The Sounds of the Bee Gees are Stayin’ Alive!: An interview with Peter Mazzeo of the New York Bee Gees

Okee dokee folks… Back in the mid 70’s when I was in high school, the Bee Gees were riding high off the success of Saturday Night Fever. I used to call it Saturday Night Disease! I was one of the “Down With Disco” folks and was not a fan. What made matters worse for me is that at that time in my life my friends decided that I bore a striking resemblance to Barry Gibb. After high school the comparisons waned and then I began working at Rhode Island College where one person in the programming department next door to my office was convinced that I was Barry Gibb’s twin. He would start singing Bee Gees songs whenever I passed him in the hallway. Once I found a Barry Gibb cassette on my desk and immediately knew who the culprit was. As I got older I got over my Bee Gees issues and actually started to like and appreciate their music. In all honesty, I did like them a bit in the pre-fever days but that was eclipsed by the over exposure of their “Boogie Child” style. Their songs “Nights On Broadway,” “Jive Talking,” “Massachusetts,” “To Love Somebody,” “Fanny,” “New York Mining Disaster 1941” and so many others were hits long before the disco days. In fact I love the song, “How Can You Mend A Broken Heart” and often cover it when I play solo gigs. The recent Bee Gees documentary rekindled my interest in the trio and when I watched it I gained a whole new appreciation for them. Of course one of my friends watched it and sent me an e-mail telling me that I look like Barry Gibb.

It’s a “Tragedy” that time has taken it’s toll on the Brothers Gibb. Fraternal twins, Robin and Maurice, passed away at relatively early ages leaving Barry as the sole Bee Gee. Like many folks who may have grown to appreciate them later in life I was never able to see the Bee Gees perform in concert other than the PBS fundraising TV specials. Fortunately tribute bands have filled in the Bee Gees void and will serenade you with somewhat similar harmony styles to enable the sound to keep “Stayin Alive!”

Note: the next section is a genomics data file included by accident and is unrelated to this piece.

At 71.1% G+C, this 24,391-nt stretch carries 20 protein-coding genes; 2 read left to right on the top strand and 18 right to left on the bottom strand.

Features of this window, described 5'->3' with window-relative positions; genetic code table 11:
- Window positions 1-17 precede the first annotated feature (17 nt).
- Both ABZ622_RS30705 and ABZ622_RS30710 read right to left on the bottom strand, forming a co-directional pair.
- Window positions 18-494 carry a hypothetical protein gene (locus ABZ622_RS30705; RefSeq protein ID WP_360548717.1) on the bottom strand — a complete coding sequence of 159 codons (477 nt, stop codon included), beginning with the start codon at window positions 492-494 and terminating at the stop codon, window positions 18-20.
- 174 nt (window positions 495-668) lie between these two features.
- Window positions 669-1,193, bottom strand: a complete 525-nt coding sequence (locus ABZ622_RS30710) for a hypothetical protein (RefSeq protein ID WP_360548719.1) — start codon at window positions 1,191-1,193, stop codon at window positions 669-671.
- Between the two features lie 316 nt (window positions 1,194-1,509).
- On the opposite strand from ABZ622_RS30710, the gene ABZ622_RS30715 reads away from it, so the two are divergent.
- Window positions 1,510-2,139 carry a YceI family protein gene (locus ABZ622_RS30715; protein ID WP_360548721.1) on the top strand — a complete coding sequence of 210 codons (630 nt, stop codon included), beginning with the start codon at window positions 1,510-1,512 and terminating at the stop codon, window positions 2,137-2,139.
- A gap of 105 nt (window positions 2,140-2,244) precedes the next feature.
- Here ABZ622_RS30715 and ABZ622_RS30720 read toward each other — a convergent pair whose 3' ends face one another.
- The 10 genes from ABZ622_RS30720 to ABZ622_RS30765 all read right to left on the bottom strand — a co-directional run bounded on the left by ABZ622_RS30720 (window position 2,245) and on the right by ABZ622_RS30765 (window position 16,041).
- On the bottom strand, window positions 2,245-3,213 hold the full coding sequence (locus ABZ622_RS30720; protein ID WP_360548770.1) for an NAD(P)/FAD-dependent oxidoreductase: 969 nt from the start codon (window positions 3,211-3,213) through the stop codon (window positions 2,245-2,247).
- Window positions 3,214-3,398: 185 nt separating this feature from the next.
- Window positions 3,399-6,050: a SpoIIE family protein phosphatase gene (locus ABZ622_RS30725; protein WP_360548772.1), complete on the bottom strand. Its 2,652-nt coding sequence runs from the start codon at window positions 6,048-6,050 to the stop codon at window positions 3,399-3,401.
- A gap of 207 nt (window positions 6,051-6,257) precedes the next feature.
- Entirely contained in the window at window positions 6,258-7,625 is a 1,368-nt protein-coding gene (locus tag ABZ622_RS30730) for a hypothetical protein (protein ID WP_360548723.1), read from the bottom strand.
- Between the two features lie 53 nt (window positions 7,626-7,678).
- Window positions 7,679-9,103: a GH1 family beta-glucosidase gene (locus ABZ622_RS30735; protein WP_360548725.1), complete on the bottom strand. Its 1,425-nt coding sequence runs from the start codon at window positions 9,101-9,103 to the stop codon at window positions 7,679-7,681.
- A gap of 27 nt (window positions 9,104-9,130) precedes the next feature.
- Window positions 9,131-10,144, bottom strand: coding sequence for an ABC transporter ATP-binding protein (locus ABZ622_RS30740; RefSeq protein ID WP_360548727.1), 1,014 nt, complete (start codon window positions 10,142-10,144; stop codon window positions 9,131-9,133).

Bee Gees fans are in luck because the New York Bee Gees are making an area appearance at Bally’s Twin River in Lincoln on Friday, February 11 at 8pm. I spoke with Peter Mazzeo, who sings the “Barry” parts in the New York Bee Gees, via phone from his home in Florida about their upcoming show.

Being in a tribute band myself and wondering why other people get into doing tributes, I asked Mazzeo how he wound up forming a Bee Gees tribute band. He replied, “We are in our 7th year as the NY Bee Gees but we have been playing together over 20 years. We performed around Long Island as Peter Mazzeo and the Hit Squad and I was getting tired of that. We kicked around the idea of doing a tribute and discussed who should the tribute be. Many bands were already doing Beatles and Stones tributes. I have a pretty large vocal range so thought we would give the Bee Gees a try. We were playing hits from the 60’s-90’s. The players in the band are very versatile musicians. Our lead guitarist Mike Flyntz is in the Heavy Metal Hall of Fame with his band Riot. Our keyboard player, Manny, has played with Alan Parsons. Tommy, our bass player, looks a little like Robin Gibb so I thought if I put some round rim glasses on him he’ll look more like Robin! Manny wears a hat and has a beard like Maurice. I grew my hair and a beard to look more like Barry. We all dress up, I do all the stuff for the band, I costume them, book the gigs, you know. Our first gig was at BB King’s in Times Square and it just started growing from there.”

With all this prep and time put into this show I inquired as to where they usually bring the show. Peter told me that, “East coast mostly, but we’ve done a west coast tour, Chicago, all over the states really.” I was curious to know if he had ever seen the Bee Gees live or met any of them. His disappointed answer was no, but went on to say, “When we play in Florida there are many people who know Barry or have been to events that he hosts and they are very complimentary to us, the same in NY where we run into people who used to work with the band and they have high praise for us as well.”

Finally, I quizzed him about the content of the show.  Mazzeo filled me in: “We do a 90-minute set but there’s only so much you can do in that time. They want to hear the high notes and the audience wants to be on their feet! We start off with “Night Fever” and “More Than a Woman” to give them a couple of big hits right off the bat and then we go back to the 60’s. We also do a couple of Andy Gibb tunes because Barry and Andy were very close and it just seems right. During the performance we tell anecdotes about the songs as well. The audiences are extremely receptive to our show.”

We went on to discuss how we both are about the same age and both sort of look like Barry. We also talked about how we know the music from growing up with it and understand it more than, as Peter put it, “if we were some young American Idol kid trying to learn it in a week.”

They pull it off. They have the look and most importantly, they have the sound. Hear for yourself on their website: Peter added, “We want people to have the best Bee Gees experience they can!”

The New York Bee Gees will be at Bally’s Twin River Event Center in Lincoln on Friday, February 11. For more, use these “Words” and get to:

Thanks for reading.